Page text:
Getting better sleep is probably the most underutilized strategy we can adopt for better health, and it’s never been more vital to tap into its power. Research scientists are spending many waking hours learning about the critical importance of sleep to our mental and physical health, including its role in immune health and fending off viruses.
What exactly is insomnia?
According to the Merck Manual, insomnia is “difficulty falling or staying asleep, early awakening, or a sensation of unrefreshing sleep.” It’s a common problem, and even more so for women.
What might cause insomnia?
Several factors may alter sleep patterns and reduce melatonin production, leading to insomnia. (Melatonin is a hormone that helps you fall asleep.) These factors include
- anxiety and depression
- shift work (common for health-care and emergency workers, for example)
- in women: hormonal changes (for instance, during menstruation, pregnancy, perimenopause/menopause)
- restless leg syndrome (involves uncomfortable sensations in the legs and the irresistible urge to move them)
- obstructive sleep apnea (a condition where breathing stops and starts during sleep; it’s often underdiagnosed in women)
- use of substances like caffeine and alcohol
How does insomnia affect health?
Lack of sleep weakens the immune system, making us more prone to infections. Reduced sleep is also associated with glucose intolerance, insulin resistance, reduced acute insulin response to glucose, and increased hunger signals, “thus predisposing individuals to type 2 diabetes,” according to a 2017 review. Growing data has also documented associations between sleep deprivation and risk of cancer (especially breast cancer), heart disease and stroke, and depression.
Tips for sleep
Build a routine
Go to bed and get up in the morning at a consistent time, even on weekends. Allow for at least seven to eight hours of sleep. Avoid exposure to blue light from televisions, tablets, computers and smartphones before bed because this light can negatively affect your ability to fall and stay asleep.
Exercise at optimal times
- Engage in aerobic activity, like a YouTube workout, for at least 30 minutes a day.
- Exercise earlier in the day, if possible, if you have trouble sleeping after vigorous activity before bed.
- Try gentle stretching exercises before bed, which may enhance relaxation.
Reduce your stress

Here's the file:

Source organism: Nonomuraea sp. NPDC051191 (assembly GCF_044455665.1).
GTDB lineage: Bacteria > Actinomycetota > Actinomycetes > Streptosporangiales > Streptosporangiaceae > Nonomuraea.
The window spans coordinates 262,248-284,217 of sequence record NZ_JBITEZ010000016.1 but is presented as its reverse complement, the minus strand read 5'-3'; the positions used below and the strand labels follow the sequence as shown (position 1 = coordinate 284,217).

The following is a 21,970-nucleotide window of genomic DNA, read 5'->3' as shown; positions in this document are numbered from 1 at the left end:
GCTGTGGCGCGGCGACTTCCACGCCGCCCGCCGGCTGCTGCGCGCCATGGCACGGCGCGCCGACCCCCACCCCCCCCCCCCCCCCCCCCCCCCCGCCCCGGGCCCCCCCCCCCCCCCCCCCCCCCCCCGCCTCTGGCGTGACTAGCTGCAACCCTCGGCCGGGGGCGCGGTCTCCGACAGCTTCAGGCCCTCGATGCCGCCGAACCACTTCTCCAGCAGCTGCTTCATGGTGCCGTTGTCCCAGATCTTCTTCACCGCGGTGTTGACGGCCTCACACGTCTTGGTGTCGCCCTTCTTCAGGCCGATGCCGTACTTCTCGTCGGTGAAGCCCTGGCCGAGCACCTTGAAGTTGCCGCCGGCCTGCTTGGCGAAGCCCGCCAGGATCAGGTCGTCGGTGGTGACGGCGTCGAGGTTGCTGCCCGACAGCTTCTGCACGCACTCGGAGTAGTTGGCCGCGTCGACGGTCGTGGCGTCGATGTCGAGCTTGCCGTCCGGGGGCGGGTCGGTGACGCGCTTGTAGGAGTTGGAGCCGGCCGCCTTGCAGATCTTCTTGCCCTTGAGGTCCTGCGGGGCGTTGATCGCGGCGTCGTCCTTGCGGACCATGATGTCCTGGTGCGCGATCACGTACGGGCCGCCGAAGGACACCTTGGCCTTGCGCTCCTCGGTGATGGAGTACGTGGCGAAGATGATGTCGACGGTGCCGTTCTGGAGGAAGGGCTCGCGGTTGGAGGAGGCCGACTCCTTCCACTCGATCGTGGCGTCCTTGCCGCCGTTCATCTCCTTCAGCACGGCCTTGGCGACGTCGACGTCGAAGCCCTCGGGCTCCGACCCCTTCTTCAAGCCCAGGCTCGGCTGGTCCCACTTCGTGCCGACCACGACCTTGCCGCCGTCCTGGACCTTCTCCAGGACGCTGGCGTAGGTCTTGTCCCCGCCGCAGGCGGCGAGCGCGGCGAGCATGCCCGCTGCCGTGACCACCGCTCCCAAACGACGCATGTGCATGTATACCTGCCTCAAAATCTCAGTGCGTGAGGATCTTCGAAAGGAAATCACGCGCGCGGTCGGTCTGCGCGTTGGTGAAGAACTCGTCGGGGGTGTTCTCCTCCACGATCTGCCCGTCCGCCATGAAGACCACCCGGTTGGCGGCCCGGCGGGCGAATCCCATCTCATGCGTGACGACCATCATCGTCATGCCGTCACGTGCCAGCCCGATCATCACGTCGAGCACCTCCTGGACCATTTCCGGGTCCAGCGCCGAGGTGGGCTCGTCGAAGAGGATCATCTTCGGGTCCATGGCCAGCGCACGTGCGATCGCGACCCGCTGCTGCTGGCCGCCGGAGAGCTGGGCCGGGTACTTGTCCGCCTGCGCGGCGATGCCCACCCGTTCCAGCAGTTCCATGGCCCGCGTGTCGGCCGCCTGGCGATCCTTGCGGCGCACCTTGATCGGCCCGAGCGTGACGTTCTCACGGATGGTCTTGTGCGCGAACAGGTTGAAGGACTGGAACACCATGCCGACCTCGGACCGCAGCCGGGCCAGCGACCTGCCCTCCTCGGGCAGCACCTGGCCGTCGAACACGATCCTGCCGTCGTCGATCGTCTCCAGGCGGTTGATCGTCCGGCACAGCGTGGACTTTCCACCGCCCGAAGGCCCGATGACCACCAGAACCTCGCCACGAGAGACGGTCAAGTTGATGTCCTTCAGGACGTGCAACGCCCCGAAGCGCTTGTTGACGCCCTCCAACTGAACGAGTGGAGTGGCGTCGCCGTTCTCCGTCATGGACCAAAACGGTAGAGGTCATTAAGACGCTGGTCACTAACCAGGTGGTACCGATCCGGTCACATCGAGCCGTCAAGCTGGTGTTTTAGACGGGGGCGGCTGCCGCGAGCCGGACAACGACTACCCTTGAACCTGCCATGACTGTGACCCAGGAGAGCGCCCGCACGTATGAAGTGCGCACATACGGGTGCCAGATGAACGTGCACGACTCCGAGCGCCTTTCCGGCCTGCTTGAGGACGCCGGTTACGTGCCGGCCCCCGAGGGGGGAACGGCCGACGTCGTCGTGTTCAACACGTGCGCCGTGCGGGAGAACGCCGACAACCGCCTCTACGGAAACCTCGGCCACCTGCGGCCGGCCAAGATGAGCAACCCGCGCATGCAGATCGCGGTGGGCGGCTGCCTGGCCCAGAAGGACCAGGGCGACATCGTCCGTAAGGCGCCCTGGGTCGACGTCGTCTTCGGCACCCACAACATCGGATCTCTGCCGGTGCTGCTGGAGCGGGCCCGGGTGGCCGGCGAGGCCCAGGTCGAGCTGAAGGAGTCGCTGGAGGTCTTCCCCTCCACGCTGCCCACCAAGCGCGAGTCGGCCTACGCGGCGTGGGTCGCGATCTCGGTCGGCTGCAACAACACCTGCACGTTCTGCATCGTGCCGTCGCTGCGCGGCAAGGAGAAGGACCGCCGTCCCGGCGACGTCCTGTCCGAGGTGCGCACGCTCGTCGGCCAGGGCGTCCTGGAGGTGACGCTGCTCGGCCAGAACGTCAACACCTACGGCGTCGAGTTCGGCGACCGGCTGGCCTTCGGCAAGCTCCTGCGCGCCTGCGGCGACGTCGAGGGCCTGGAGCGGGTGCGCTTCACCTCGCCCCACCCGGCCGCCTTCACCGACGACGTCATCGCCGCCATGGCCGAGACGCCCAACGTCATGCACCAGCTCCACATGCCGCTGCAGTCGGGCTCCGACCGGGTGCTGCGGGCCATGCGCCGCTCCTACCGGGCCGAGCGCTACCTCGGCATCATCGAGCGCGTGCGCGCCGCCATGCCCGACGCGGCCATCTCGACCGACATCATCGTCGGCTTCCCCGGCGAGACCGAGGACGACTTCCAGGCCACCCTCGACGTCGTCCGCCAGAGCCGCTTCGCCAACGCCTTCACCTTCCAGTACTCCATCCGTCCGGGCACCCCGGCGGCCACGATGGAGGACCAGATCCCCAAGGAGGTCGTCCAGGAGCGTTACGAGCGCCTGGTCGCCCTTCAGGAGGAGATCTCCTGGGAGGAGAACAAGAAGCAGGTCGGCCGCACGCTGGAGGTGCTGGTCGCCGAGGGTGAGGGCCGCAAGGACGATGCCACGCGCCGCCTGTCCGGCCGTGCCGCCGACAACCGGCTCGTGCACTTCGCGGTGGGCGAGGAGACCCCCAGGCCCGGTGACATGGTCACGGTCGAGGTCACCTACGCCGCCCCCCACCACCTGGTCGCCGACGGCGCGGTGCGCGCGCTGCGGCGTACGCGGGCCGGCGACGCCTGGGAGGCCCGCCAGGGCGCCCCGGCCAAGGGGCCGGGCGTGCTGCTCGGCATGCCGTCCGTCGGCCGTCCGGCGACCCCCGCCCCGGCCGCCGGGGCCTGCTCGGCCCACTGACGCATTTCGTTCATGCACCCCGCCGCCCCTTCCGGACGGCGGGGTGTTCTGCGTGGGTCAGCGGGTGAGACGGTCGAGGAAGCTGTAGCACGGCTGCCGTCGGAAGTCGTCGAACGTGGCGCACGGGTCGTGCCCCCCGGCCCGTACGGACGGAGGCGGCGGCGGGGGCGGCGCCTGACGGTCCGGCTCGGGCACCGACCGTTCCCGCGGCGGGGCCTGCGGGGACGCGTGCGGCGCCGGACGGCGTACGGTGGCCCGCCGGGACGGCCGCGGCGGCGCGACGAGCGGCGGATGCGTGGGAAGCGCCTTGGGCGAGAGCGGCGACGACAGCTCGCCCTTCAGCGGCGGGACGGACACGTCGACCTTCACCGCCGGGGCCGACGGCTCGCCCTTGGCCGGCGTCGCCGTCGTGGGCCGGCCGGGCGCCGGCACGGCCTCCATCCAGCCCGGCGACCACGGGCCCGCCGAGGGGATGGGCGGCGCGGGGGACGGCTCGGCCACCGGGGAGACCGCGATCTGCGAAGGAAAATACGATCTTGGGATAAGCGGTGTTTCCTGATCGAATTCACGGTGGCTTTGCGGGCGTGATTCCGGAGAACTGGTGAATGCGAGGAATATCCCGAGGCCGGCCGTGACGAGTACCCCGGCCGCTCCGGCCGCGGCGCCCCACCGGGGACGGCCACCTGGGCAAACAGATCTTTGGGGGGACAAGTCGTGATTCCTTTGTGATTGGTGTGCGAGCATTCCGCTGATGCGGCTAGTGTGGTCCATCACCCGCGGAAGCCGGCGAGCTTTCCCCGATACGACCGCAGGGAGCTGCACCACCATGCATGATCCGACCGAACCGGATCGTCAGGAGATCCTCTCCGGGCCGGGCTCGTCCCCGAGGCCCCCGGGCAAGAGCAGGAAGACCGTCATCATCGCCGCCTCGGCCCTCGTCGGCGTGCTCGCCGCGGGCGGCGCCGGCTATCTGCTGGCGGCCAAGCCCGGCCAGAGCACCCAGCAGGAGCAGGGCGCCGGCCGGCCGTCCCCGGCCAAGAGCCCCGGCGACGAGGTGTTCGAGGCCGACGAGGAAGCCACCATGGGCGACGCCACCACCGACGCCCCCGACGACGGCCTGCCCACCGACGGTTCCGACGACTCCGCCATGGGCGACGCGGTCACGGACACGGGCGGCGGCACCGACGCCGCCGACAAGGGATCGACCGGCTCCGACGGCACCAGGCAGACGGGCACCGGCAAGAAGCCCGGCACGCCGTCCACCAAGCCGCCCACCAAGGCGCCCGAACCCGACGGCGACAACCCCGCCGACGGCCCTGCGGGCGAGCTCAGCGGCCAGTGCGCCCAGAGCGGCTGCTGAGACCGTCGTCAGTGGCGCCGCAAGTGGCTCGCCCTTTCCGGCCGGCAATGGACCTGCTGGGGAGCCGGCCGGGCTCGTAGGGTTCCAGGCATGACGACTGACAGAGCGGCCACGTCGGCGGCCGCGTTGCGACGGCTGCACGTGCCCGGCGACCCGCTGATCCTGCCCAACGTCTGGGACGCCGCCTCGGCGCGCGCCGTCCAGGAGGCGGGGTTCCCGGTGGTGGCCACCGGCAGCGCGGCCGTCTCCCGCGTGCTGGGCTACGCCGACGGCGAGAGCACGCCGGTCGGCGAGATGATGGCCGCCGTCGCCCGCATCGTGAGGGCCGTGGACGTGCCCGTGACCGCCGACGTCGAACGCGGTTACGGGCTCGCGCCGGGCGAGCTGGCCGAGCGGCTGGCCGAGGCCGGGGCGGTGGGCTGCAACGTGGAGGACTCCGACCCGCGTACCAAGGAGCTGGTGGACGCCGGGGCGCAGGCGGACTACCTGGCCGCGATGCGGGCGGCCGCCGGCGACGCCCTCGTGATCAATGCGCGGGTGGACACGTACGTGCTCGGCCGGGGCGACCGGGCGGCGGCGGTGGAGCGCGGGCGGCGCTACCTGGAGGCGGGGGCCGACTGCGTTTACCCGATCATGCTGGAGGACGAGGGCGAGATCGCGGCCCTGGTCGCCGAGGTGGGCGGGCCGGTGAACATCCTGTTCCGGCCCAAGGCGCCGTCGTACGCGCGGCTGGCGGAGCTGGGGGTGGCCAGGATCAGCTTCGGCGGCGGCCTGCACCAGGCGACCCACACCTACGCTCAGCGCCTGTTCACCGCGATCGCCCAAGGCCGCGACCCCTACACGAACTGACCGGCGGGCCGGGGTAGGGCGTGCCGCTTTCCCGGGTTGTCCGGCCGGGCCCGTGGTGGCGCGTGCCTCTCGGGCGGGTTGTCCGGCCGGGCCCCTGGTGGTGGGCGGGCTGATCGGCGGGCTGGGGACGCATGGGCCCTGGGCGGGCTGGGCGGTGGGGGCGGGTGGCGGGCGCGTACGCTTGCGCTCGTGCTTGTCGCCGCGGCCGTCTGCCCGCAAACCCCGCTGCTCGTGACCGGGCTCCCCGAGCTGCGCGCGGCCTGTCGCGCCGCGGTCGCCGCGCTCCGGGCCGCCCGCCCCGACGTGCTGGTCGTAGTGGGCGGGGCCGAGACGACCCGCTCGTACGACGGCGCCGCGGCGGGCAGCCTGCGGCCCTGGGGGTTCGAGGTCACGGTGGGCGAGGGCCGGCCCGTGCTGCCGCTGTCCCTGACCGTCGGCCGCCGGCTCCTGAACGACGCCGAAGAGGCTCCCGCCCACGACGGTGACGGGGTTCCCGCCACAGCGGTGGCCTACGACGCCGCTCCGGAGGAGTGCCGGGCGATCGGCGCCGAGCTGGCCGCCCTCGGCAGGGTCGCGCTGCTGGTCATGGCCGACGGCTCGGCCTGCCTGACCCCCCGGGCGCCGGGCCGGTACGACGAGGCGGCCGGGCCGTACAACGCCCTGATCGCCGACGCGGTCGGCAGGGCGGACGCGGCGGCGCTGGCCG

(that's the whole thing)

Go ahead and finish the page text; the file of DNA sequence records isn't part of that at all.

This can be challenging given recent global events, and you may need to use strategies you’ve never tried before. Engage in soothing daily practices like meditating or listening to peaceful music.
Avoid use of caffeine and alcohol. Enjoy camomile or passionflower tea at bedtime instead. Alcohol before bed may increase anxiety, worsen insomnia, and decrease sleep quality.
Banish electronics at bedtime
Avoid use of tablets, smartphones, or screens directly before or in bed.
Address obstructive sleep apnea
It’s essential to discuss your concerns with a health care practitioner to determine the best treatment strategies for you.
Consider natural products and approaches for sleep
Always talk with your health care practitioner before trying a new supplement. Some natural health products benefit sleep by promoting relaxation, signaling sleep, and helping to reduce excessive activity of the central nervous system. These include
Now, more than ever, we need to take care of ourselves and each other. Better sleep is a great way to begin.
BetsyHealth Note: This article is for educational purposes only. It is not intended to diagnose, treat, prevent or cure any disease. Consult your healthcare provider before trying a supplement, especially if you have a medical condition, including being pregnant or nursing, or take prescription or over-the-counter medications. For example, many herbs and minerals also thin blood.
Article copyright 2020 by Alive Publishing Group, Inc. All rights reserved. Used with permission.
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